What is Superannuation?

Personal superannuation (often simply known as super) is money that’s put aside and saved and invested while you’re working, so you can enjoy a regular income later in life when you retire. These days, the average Australian may expect around 20 years of retirement. By investing money in a superannuation fund, you’re building a nest egg to live on when you’re no longer earning a wage. And the more you put away now, the more you’ll be able to spend in your retirement.

 

Super grows through your working life

Knowing what superannuation is and how it works can give you greater control and the confidence to make the financial choices that are right for your needs.

Your super is a long-term investment, specifically designed to help you save for retirement. During your working life, your employer will make regular contributions to your super account as required by the Superannuation Guarantee legislation. These contributions are currently worth 9.5% of your ‘Ordinary Time Earnings’ and are commonly known as Superannuation Guarantee (or SG) contributions.

You can also add extra money to your super; this is commonly referred to as ‘contributing’ or ‘making super contributions’. These contributions can be made as a ‘pre-tax’ contribution which means you will pay less tax.

Your employer’s contributions and any contributions of your own are added to your super fund, and invested across a variety of different assets. These investments can comprise anything from cash and fixed interest, with the annual returns helping to grow your super balance, to investments with different levels of risk.

 

When you can access superannuation

You can access your super at age 65 or when you retire after reaching your preservation age (between 55 and 60 depending on your date of birth).

 

What is preservation age?

Your preservation age is the age you can access your super if you are retired (or start a transition to retirement income stream).
If you were born before 1 July 1960 you have already reached your preservation age of 55 years. You can access your super once you have met a condition of release. If you were born after 1 July 1960 your preservation age depends on when you were born.

Date of Birth Preservation Age
Before 1 July 1960 55
1 July 1960 – 30 June 1961 56
1 July 1961 – 30 June 1962 57
1 July 1962 – 30 June 1963 58
1 July 1963 – 30 June 1964 59
From 1 July 1964 60

 

 

How much tax you pay in Super?

As a guide, before-tax, or ‘concessional’, contributions are taxed at just 15% if you earn under $300,000 per financial year, however as of 1 July 2017 this limit was reduced to $250,000 and contributions made using after-tax money, known as non-concessional contributions, don’t attract any tax at all. The investment returns your super earns are also taxed at 15%. If you earn more than $300,000 per financial year ($250,000 as of 1 July 2017), contributions to your super are taxed at 30%.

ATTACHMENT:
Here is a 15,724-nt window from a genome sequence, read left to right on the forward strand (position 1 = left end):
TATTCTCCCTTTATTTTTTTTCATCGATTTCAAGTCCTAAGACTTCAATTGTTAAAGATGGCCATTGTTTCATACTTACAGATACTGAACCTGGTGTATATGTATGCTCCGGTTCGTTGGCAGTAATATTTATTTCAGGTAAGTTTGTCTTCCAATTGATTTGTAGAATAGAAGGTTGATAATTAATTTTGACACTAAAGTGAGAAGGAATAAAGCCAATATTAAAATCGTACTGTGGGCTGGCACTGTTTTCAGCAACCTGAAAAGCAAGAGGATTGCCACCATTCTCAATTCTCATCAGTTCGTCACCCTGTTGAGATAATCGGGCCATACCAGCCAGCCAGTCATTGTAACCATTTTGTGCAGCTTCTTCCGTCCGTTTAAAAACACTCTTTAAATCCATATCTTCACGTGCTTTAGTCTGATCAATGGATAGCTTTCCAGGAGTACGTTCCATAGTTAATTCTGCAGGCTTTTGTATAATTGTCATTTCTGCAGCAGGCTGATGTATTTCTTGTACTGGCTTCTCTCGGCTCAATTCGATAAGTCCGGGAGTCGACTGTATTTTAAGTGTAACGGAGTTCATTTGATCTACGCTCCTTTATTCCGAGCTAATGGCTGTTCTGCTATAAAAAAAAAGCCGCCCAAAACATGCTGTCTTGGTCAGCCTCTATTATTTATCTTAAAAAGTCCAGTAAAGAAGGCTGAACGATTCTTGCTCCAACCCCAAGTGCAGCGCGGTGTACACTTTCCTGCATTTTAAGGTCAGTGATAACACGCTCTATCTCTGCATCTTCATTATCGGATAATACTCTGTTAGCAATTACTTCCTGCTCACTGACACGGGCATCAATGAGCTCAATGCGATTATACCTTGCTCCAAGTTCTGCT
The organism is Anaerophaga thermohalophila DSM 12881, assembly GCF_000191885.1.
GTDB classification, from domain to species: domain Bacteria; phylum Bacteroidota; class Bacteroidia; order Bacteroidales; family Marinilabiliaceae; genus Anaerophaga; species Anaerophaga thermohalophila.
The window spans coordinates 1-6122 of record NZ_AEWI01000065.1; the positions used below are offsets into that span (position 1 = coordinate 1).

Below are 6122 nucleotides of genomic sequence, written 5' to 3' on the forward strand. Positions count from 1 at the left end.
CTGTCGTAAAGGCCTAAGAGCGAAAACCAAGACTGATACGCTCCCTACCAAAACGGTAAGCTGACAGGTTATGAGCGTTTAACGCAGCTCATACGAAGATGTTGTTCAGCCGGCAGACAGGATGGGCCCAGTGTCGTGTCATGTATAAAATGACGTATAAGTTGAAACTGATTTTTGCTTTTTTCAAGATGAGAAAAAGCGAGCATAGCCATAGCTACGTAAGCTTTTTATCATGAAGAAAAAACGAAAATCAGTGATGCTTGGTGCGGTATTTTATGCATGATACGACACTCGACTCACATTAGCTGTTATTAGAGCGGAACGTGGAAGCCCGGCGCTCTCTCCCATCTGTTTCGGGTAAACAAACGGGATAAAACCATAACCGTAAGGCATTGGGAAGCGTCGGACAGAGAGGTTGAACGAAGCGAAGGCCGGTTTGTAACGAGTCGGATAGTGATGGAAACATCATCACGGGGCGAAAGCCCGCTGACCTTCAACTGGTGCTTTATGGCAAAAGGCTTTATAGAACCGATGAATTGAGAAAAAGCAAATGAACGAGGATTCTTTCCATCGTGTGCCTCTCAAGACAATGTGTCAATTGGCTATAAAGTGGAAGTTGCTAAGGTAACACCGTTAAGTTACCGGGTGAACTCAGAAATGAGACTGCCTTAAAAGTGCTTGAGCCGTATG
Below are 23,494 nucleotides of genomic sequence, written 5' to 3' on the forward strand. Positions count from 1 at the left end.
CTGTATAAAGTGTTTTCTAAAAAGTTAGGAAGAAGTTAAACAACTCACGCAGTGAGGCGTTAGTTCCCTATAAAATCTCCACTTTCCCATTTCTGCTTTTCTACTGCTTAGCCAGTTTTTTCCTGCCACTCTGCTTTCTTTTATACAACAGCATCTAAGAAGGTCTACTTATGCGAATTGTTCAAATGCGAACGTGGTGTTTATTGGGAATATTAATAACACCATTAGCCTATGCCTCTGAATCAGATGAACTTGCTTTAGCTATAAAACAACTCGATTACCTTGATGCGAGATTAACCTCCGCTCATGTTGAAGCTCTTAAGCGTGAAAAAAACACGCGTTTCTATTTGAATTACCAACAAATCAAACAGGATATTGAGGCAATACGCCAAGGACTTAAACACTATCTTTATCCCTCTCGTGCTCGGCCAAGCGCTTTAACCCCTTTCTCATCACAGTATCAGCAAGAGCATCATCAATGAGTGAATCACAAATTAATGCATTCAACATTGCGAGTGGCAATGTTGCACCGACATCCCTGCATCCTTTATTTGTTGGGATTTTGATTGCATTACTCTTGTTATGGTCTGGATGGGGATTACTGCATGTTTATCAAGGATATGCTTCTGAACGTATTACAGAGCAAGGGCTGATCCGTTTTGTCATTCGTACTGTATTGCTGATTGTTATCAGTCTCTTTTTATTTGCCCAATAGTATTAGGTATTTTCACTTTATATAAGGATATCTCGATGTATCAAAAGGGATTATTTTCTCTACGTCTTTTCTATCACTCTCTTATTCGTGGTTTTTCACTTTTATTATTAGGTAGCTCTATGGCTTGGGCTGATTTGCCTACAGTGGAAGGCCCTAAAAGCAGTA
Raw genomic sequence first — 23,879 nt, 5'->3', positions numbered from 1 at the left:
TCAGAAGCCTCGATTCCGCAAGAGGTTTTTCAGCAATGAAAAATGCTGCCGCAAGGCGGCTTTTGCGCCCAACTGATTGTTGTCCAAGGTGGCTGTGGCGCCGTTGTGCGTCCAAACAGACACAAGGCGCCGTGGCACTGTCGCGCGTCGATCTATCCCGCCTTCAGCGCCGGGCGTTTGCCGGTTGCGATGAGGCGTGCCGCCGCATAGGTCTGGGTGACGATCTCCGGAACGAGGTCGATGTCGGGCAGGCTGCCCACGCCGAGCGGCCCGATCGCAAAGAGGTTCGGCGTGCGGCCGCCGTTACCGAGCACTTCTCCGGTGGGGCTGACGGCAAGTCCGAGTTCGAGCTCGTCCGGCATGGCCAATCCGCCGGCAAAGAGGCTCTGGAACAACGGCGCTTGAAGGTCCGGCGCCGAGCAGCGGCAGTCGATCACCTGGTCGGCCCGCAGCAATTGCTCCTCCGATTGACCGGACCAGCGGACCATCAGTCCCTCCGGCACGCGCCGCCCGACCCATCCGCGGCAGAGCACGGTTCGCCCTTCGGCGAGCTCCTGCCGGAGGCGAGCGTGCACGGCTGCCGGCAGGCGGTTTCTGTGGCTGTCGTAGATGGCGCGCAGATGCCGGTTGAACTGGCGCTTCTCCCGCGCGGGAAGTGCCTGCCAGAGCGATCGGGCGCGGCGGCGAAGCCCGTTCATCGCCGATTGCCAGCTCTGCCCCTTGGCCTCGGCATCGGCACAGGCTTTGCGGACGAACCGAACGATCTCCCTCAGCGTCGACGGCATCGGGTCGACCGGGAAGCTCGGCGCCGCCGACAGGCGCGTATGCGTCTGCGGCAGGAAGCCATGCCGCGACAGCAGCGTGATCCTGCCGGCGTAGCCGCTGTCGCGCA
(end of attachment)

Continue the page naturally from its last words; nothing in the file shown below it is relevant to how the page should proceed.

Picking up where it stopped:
Activity Tax Rate
Employer contributions * 15%
Salary sacrifice and other super contributions you’ve claimed a tax deduction on 15%
Voluntary after-tax contributions ** Not Taxed
Government co-contributions Not Taxed
Transferring or consolidating your super Not Taxed
Super fund investment earnings 15%
Exceeding $250,000 income and super contributions per year 30%
Withdrawing money from your super fund at 60 or above Not Taxed

* If you earn less than $37,001 per year, up to $500 of the tax paid on your concessional super contributions will be refunded into your super account.
** These contributions are not taxed because it is from your after-tax earnings or take home pay.

 

Transition to Retirement (TTR)

We can’t normally access our super during our working life, but that’s not such a bad thing. It means your super will be there for you when you need it most – in retirement.

As you near retirement you may want to wind down your working days and your super can be used to provide additional funds to live on or supplement your income through a ‘transition to retirement’ pension.

 

Seeking super advice

It’s worth taking an active interest in your super savings during your working years. It’s your money and your super’s investment performance over time will impact how much you eventually have in retirement. FAA have licensed Financial Advisers that can help you so please get in contact and booked an obligation free appointment today.